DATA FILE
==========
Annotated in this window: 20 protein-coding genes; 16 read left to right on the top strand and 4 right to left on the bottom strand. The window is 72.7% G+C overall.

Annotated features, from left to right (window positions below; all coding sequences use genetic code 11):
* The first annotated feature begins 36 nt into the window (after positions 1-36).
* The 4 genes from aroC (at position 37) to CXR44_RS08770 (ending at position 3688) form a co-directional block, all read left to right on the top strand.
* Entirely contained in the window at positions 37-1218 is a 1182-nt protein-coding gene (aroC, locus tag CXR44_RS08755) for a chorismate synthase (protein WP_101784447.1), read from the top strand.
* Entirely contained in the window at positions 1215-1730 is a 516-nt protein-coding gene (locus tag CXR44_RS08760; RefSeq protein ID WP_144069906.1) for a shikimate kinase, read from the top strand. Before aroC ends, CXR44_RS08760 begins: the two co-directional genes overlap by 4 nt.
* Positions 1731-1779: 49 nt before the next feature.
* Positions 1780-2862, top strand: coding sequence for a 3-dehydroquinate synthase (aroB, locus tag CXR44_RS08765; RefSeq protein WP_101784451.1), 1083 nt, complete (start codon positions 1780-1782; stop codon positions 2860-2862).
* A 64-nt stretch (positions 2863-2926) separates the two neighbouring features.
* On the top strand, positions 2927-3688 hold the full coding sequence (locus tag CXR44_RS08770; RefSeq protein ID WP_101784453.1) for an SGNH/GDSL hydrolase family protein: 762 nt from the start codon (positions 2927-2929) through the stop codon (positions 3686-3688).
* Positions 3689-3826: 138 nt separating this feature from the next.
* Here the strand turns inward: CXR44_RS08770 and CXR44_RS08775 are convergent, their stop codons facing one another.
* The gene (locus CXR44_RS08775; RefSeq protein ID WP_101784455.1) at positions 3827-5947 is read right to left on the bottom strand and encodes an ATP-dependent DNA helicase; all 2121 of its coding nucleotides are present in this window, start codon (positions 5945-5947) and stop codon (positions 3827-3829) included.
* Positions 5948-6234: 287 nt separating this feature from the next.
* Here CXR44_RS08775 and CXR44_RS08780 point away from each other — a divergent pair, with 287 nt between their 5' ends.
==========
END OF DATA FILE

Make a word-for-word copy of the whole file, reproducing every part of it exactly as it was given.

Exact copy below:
Annotated in this window: 20 protein-coding genes; 16 read left to right on the top strand and 4 right to left on the bottom strand. The window is 72.7% G+C overall.

Annotated features, from left to right (window positions below; all coding sequences use genetic code 11):
* The first annotated feature begins 36 nt into the window (after positions 1-36).
* The 4 genes from aroC (at position 37) to CXR44_RS08770 (ending at position 3688) form a co-directional block, all read left to right on the top strand.
* Entirely contained in the window at positions 37-1218 is a 1182-nt protein-coding gene (aroC, locus tag CXR44_RS08755) for a chorismate synthase (protein WP_101784447.1), read from the top strand.
* Entirely contained in the window at positions 1215-1730 is a 516-nt protein-coding gene (locus tag CXR44_RS08760; RefSeq protein ID WP_144069906.1) for a shikimate kinase, read from the top strand. Before aroC ends, CXR44_RS08760 begins: the two co-directional genes overlap by 4 nt.
* Positions 1731-1779: 49 nt before the next feature.
* Positions 1780-2862, top strand: coding sequence for a 3-dehydroquinate synthase (aroB, locus tag CXR44_RS08765; RefSeq protein WP_101784451.1), 1083 nt, complete (start codon positions 1780-1782; stop codon positions 2860-2862).
* A 64-nt stretch (positions 2863-2926) separates the two neighbouring features.
* On the top strand, positions 2927-3688 hold the full coding sequence (locus tag CXR44_RS08770; RefSeq protein ID WP_101784453.1) for an SGNH/GDSL hydrolase family protein: 762 nt from the start codon (positions 2927-2929) through the stop codon (positions 3686-3688).
* Positions 3689-3826: 138 nt separating this feature from the next.
* Here the strand turns inward: CXR44_RS08770 and CXR44_RS08775 are convergent, their stop codons facing one another.
* The gene (locus CXR44_RS08775; RefSeq protein ID WP_101784455.1) at positions 3827-5947 is read right to left on the bottom strand and encodes an ATP-dependent DNA helicase; all 2121 of its coding nucleotides are present in this window, start codon (positions 5945-5947) and stop codon (positions 3827-3829) included.
* Positions 5948-6234: 287 nt separating this feature from the next.
* Here CXR44_RS08775 and CXR44_RS08780 point away from each other — a divergent pair, with 287 nt between their 5' ends.